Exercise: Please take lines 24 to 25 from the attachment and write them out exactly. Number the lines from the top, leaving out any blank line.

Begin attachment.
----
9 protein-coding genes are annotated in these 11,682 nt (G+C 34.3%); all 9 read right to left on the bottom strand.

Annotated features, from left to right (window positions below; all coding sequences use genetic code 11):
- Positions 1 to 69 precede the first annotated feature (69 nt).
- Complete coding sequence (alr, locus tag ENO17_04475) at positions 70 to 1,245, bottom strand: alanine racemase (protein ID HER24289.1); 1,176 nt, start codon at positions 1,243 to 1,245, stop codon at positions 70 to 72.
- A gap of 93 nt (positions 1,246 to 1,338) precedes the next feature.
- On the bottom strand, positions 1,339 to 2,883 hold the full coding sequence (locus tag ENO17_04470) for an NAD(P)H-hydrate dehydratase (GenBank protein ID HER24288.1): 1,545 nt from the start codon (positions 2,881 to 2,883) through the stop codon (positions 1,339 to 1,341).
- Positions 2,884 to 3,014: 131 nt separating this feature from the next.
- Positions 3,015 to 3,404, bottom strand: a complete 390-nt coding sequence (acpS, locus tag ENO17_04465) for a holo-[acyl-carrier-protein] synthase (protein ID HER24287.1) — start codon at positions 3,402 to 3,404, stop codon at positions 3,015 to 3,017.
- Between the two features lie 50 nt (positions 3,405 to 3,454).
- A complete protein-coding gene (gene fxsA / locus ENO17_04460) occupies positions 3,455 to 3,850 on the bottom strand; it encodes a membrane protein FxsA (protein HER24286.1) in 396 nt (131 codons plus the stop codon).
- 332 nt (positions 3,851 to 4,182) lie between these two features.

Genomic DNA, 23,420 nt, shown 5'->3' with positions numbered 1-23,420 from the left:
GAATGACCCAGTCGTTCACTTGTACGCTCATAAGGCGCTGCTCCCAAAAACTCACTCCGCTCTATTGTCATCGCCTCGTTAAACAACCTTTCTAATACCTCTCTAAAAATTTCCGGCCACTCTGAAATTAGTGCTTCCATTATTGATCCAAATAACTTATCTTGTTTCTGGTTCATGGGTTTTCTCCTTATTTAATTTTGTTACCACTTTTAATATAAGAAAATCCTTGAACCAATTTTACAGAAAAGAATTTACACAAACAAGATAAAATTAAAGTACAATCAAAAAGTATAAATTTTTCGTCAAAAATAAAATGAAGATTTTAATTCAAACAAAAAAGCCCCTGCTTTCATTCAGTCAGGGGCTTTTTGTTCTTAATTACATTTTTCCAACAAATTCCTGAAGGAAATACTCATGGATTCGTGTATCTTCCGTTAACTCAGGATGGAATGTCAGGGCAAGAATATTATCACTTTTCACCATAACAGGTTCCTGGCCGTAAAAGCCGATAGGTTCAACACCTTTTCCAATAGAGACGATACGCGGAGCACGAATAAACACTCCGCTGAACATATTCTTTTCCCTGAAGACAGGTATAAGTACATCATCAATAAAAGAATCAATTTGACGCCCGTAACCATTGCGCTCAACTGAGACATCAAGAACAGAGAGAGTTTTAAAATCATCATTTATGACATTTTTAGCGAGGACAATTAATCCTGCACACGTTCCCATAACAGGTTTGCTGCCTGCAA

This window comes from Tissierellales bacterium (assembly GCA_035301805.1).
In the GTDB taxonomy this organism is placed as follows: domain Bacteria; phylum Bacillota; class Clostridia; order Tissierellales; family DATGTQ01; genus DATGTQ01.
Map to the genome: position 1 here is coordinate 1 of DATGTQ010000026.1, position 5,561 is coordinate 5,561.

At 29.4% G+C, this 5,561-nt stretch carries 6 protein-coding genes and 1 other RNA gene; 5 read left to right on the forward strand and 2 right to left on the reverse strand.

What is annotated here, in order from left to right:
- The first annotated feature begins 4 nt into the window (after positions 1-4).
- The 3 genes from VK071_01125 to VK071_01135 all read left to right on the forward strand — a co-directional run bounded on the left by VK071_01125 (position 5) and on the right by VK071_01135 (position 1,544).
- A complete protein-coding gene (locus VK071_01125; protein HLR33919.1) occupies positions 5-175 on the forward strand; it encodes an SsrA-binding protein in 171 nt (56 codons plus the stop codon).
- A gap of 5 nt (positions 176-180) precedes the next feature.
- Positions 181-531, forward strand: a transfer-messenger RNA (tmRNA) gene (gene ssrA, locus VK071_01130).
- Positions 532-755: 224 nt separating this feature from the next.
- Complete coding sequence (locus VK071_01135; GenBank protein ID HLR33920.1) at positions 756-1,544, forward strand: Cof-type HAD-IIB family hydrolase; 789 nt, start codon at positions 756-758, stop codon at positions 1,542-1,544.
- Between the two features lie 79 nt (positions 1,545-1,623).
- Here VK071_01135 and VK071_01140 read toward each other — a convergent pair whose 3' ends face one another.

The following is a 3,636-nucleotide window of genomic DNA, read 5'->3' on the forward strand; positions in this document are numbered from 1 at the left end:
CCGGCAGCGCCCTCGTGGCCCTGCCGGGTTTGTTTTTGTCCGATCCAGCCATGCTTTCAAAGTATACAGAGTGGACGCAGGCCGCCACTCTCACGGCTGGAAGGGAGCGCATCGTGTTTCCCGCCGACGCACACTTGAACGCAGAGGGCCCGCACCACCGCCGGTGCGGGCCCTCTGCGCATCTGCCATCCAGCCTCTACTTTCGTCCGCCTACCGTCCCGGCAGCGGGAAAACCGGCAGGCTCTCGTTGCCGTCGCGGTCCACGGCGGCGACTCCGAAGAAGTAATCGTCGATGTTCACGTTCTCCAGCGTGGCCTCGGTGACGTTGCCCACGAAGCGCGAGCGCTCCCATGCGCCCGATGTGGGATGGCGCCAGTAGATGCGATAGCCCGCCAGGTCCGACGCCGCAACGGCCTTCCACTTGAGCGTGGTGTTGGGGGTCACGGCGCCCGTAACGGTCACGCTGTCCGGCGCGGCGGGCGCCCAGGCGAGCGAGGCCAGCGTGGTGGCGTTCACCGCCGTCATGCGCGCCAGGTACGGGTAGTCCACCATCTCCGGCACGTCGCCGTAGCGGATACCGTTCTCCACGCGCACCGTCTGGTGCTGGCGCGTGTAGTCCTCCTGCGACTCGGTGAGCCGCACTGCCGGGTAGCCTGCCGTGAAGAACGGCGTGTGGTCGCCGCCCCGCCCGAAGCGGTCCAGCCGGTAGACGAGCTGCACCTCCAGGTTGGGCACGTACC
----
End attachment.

- Positions 532-755: 224 nt separating this feature from the next.
- Complete coding sequence (locus VK071_01135; GenBank protein ID HLR33920.1) at positions 756-1,544, forward strand: Cof-type HAD-IIB family hydrolase; 789 nt, start codon at positions 756-758, stop codon at positions 1,542-1,544.